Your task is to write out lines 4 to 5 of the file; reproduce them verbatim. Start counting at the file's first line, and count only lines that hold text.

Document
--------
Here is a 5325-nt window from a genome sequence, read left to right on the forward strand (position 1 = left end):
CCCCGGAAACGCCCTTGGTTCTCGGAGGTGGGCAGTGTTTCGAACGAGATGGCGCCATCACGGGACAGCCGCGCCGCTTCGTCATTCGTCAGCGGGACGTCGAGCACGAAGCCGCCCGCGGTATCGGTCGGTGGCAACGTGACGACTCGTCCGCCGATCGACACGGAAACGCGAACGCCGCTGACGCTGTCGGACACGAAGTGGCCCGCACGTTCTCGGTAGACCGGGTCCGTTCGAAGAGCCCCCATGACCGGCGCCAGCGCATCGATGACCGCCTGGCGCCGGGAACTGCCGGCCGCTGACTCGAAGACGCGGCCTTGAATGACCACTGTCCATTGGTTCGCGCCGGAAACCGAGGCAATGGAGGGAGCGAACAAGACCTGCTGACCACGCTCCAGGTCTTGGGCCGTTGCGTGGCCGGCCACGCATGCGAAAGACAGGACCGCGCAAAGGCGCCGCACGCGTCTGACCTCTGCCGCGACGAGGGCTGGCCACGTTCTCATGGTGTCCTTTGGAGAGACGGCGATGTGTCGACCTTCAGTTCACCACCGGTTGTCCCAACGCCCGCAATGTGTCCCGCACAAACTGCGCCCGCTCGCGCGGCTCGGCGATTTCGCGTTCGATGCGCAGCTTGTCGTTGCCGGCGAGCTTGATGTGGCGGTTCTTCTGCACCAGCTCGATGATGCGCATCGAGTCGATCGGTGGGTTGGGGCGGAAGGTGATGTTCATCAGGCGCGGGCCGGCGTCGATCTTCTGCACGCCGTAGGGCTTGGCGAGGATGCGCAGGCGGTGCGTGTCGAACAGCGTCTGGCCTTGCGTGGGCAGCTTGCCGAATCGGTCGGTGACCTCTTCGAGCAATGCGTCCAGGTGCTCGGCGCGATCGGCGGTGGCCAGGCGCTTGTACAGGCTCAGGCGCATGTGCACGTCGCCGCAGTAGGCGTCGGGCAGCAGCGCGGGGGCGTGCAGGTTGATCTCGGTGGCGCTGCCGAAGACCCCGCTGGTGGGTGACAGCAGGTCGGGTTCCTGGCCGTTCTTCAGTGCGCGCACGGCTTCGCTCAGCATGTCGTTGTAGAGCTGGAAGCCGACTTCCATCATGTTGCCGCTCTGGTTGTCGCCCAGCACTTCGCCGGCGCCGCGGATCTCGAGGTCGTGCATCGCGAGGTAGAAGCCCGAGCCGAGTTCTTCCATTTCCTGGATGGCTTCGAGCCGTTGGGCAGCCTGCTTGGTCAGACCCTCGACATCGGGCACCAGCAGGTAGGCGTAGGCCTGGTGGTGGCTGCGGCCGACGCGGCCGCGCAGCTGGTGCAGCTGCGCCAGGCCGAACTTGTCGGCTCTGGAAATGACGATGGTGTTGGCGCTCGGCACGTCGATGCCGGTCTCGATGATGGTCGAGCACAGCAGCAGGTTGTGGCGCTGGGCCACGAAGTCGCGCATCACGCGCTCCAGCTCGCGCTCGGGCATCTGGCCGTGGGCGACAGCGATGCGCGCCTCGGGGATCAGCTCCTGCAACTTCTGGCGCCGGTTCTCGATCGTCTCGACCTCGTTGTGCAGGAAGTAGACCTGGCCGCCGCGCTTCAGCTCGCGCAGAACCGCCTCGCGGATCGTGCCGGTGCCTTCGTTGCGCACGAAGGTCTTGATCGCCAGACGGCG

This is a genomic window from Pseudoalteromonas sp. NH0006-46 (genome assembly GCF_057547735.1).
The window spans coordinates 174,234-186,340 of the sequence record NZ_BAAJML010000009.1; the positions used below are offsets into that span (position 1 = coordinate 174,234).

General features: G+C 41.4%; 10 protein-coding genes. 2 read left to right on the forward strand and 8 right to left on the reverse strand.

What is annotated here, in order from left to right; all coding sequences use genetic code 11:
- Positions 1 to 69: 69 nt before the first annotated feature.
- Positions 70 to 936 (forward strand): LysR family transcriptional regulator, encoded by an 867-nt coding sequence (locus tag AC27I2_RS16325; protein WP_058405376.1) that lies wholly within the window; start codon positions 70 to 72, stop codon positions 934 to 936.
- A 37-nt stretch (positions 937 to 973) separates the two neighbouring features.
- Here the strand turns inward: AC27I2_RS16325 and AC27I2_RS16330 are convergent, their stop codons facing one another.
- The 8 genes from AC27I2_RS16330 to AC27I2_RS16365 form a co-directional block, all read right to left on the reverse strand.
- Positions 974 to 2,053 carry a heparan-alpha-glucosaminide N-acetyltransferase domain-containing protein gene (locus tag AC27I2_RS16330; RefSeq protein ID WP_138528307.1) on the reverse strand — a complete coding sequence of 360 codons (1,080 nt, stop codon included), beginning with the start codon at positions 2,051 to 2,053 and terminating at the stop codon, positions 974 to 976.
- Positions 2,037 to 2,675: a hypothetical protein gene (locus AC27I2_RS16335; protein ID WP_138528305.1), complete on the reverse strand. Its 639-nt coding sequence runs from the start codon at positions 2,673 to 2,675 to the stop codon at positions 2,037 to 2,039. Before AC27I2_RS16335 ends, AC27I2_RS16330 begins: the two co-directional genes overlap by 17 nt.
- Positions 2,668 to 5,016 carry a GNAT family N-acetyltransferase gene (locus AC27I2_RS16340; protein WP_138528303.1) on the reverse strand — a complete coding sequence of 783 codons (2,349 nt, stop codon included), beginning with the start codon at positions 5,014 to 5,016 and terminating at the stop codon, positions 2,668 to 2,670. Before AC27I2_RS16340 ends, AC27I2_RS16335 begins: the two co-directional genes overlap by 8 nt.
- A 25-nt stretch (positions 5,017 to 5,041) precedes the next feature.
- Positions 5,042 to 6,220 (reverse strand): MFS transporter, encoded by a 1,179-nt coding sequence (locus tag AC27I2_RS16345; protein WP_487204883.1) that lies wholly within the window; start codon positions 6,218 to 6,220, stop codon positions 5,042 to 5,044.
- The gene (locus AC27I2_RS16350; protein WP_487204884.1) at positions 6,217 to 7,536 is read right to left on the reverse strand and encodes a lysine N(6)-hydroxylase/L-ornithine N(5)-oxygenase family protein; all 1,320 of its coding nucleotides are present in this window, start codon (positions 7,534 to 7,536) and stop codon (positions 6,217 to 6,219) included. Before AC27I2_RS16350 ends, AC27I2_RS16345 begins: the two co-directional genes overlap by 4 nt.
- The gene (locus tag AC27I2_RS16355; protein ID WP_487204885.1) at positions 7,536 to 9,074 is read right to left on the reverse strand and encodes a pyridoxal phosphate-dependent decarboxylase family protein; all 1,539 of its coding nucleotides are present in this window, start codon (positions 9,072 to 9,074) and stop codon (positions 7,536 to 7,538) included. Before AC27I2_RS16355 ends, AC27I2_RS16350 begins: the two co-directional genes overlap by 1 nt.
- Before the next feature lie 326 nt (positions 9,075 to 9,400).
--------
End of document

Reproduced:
The window spans coordinates 174,234-186,340 of the sequence record NZ_BAAJML010000009.1; the positions used below are offsets into that span (position 1 = coordinate 174,234).

General features: G+C 41.4%; 10 protein-coding genes. 2 read left to right on the forward strand and 8 right to left on the reverse strand.